“English” Evaluates the Power Behind a Single Test—at Berkeley Rep
Sanaz Toossi Exposes Clash of Language & Dreams
by Patricia L. Morin
You often hear Americans asking, “Do you know English?” Sanaz Toossi’s unique classroom play “English” spotlights the diverse meanings behind that single phrase.
Near Tehran, in a class preparing Iranian students for the TOEFL (Test of English as a Foreign Language), we see the struggles of four Iranian students. Can they maintain their Iranian identity and cultural heritage while adopting another language?
Passing the test represents a bridge to new stages of their lives, with new problems and promises. We have all taken tests that can turn dreams into reality.
Instructor Marjan (patient Sahar Bibiyan) has returned after nine years in Manchester. Marjan demands that the class speak “English Only.” She stays calm while the students complain about banning Farsi, their home language. They feel like traitors to their culture.
Toossi has them speak fluent English for Farsi—and very broken English as students. The actors speak quickly, and the switch can be confusing.
Obstinate Elham (forceful Mehry Eslaminia), a medical student, must pass the TOEFEL to do research in Australia. She wants to “make less of suffering.” But Elham attacks the class: “The accents make us different. … Makes us stupid.” Because Elham has flunked the test five times, she fiercely embodies the fight against change.
Roya (elegant Sarah Nina Hayon), a doting grandmother who keeps calling her little granddaughter in Canada, struggles with English. The words confuse her. She wants to retain her native Farsi, but her son demands English. Roya accuses Marjan: “You talk about Farsi like it is a stench!” Her desperate desire to join her family conflicts with her love of home and language—a powerful voice for her mother tongue.
For the students, Farsi means staying true to themselves—not to be half and half. As Elham adds, “And not to be conquered.”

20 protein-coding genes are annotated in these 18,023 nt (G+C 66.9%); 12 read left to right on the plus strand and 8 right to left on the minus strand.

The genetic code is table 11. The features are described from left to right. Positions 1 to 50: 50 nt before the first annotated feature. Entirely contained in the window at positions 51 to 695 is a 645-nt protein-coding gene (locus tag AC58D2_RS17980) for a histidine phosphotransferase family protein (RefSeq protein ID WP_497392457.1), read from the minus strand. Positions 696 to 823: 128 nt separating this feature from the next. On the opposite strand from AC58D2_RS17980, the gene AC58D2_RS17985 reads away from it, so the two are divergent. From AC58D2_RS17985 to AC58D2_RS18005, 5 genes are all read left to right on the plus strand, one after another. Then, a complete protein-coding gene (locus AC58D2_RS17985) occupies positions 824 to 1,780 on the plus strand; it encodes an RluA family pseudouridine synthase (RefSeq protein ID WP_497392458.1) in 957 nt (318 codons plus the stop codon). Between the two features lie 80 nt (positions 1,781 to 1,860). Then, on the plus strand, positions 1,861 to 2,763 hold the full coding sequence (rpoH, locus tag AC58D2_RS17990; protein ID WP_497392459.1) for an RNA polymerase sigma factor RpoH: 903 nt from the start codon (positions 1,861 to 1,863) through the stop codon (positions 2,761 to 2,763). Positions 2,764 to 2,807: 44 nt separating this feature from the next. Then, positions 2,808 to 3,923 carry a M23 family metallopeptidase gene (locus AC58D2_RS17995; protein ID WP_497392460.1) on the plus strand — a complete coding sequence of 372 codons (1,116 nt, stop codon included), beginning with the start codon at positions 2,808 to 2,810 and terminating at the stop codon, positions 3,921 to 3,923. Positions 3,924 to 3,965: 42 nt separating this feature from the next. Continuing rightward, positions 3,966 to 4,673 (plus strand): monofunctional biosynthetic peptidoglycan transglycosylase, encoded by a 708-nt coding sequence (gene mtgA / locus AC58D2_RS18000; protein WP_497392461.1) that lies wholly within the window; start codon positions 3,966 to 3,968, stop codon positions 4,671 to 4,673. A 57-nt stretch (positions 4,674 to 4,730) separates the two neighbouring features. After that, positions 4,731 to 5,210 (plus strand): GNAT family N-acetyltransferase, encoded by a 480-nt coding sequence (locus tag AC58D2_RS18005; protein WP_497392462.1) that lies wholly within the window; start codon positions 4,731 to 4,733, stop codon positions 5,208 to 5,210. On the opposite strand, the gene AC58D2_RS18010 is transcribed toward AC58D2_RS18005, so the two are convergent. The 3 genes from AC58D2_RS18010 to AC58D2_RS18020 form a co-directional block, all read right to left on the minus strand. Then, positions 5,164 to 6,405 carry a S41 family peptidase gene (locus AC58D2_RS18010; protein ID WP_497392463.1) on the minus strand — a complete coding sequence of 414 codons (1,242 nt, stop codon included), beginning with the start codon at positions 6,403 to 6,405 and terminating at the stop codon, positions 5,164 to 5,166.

Eighteen-year-old Goli (exuberant Christine Mirzayan) steals my heart. Goli innocently loves learning English. She reveals her love in a humorous reading of “Mary Had a Little Lamb.” Rather than dwelling on losing Farsi, she sees expanding opportunities.
We are confused about Omid (tentative Amir Malaklou), whose excellent English makes the other students suspicious. He and the teacher develop a crush, but he’s an enigma to the end.
Toossi blends the students’ conflicts with the anguish of learning. But discord tears them from their cultures and families.
The actors flourish under Mina Morita’s detailed direction. The talented ensemble depicts leaving a part of yourself behind. Even Marjan reflects on the importance of Farsi, and her mysterious choice to return. Her English worsens as the play continues.
I ponder Elham’s words: “When you speak another language you feel alone all the time. How long can you isolate from yourself?”
This challenging work leaves us questioning our role in the world. So many immigrants are escaping their homelands and having to learn English to survive. What do they think about forced change? How do they feel when they hear: “Do you speak English?”
“English” by Sanaz Toossi, directed by Mina Morita, at Berkeley Repertory Theatre. Info: BerkeleyRep.org – to Sunday, May 7, 2023.
Cast: Sahar Bibiyan, Mehry Eslaminia, Sarah Nina Hayon, Amir Malaklou, and Christine Mirzayan.
Banner photo: Sahar Bibiyan (Marjan) and Amir Malaklou (Omid). Photos: Alessandra Mello